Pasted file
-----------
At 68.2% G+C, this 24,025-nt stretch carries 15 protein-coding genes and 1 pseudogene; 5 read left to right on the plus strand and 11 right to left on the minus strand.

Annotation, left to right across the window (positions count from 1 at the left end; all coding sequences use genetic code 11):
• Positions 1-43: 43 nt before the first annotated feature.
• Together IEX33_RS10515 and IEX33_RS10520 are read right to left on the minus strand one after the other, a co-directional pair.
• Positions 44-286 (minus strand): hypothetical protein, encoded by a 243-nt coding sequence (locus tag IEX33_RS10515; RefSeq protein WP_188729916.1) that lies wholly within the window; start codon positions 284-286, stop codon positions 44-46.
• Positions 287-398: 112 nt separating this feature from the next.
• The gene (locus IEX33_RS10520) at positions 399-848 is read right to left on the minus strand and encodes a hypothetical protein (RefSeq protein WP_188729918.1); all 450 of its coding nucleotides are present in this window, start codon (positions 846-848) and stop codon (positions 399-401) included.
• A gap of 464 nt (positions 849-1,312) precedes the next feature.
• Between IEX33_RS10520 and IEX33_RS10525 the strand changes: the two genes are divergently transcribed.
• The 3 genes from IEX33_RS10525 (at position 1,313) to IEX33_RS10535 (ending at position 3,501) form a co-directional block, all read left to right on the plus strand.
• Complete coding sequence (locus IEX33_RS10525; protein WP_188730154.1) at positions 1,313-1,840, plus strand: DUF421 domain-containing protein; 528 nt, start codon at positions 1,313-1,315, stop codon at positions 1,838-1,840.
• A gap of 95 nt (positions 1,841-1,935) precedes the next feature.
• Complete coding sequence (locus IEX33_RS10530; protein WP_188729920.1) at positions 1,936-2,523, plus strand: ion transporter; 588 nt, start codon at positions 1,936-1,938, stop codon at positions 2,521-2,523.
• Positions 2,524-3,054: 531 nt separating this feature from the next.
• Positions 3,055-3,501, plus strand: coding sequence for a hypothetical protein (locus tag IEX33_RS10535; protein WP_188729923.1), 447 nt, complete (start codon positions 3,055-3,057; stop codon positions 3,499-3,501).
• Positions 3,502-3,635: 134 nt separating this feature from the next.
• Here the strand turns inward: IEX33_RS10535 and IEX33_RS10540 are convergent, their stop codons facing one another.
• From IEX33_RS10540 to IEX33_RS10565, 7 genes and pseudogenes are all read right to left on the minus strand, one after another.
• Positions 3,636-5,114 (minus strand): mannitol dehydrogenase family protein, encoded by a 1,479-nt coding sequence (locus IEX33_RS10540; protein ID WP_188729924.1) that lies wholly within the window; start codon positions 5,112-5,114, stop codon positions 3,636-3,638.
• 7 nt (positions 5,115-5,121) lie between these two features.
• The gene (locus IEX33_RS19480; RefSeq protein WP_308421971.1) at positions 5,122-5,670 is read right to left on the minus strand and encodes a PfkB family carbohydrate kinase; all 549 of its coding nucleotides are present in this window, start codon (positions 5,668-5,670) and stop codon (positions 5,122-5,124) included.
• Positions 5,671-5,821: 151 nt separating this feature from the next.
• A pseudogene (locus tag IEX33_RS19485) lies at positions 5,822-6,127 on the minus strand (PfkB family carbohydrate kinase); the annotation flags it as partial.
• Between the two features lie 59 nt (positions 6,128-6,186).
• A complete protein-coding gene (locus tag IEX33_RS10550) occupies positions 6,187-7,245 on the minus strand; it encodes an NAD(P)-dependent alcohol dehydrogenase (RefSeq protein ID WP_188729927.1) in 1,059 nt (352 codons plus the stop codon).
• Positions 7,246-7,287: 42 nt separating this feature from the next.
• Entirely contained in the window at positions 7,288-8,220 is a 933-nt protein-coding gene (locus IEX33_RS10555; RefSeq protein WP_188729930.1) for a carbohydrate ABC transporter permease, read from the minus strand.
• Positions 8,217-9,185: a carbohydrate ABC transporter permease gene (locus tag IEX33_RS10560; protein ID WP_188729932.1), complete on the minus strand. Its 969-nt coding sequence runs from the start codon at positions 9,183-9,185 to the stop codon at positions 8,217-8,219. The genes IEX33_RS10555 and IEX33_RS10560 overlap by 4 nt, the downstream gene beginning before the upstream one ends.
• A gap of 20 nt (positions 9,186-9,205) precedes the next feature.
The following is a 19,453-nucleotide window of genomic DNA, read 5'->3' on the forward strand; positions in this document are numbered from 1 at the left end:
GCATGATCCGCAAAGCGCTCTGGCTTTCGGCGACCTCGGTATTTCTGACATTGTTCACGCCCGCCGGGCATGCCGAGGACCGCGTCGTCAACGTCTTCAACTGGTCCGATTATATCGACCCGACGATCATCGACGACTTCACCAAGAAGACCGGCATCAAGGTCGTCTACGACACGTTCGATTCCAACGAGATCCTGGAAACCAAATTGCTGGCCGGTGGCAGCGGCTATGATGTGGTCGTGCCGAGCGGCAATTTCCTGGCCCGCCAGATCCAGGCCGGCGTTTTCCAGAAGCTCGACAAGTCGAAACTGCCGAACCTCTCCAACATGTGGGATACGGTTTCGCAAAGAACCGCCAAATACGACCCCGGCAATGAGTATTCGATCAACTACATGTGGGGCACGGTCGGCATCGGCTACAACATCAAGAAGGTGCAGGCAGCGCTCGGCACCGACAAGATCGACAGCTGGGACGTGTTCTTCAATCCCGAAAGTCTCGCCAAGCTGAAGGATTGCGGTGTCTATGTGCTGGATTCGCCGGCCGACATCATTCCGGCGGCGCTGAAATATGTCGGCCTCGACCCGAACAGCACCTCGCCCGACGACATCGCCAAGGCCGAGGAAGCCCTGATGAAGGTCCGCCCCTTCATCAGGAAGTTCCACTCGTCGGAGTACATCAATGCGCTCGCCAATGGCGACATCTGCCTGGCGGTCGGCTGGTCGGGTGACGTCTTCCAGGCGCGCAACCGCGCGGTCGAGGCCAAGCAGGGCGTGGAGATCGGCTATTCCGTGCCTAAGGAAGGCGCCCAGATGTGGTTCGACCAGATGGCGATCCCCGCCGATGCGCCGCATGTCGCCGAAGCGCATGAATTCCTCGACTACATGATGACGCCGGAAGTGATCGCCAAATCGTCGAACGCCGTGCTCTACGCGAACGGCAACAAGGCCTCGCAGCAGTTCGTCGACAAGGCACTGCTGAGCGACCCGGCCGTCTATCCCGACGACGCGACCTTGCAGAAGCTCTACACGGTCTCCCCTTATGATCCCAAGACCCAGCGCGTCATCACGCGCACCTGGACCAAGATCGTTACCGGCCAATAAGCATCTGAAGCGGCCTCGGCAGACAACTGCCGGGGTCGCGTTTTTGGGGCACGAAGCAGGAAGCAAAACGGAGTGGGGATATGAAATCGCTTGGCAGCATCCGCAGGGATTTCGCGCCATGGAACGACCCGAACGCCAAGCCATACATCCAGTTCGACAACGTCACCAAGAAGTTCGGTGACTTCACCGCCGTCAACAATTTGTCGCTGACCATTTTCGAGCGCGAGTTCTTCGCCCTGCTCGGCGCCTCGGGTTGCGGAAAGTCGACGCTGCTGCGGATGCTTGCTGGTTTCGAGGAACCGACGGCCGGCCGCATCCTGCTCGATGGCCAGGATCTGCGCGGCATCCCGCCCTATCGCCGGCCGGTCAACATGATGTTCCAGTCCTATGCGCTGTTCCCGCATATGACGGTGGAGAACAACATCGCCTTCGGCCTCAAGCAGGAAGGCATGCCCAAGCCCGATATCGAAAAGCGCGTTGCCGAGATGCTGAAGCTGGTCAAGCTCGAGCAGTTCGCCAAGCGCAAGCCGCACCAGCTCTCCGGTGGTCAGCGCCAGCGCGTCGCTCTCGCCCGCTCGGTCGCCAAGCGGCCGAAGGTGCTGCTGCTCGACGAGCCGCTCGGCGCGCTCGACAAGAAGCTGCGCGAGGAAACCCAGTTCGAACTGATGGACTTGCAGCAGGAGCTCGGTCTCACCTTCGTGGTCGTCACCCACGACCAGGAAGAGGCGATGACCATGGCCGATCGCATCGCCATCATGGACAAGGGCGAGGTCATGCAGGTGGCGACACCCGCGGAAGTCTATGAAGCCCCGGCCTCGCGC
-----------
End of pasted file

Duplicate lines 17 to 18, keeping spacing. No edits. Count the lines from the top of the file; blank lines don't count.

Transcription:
• Here the strand turns inward: IEX33_RS10535 and IEX33_RS10540 are convergent, their stop codons facing one another.
• From IEX33_RS10540 to IEX33_RS10565, 7 genes and pseudogenes are all read right to left on the minus strand, one after another.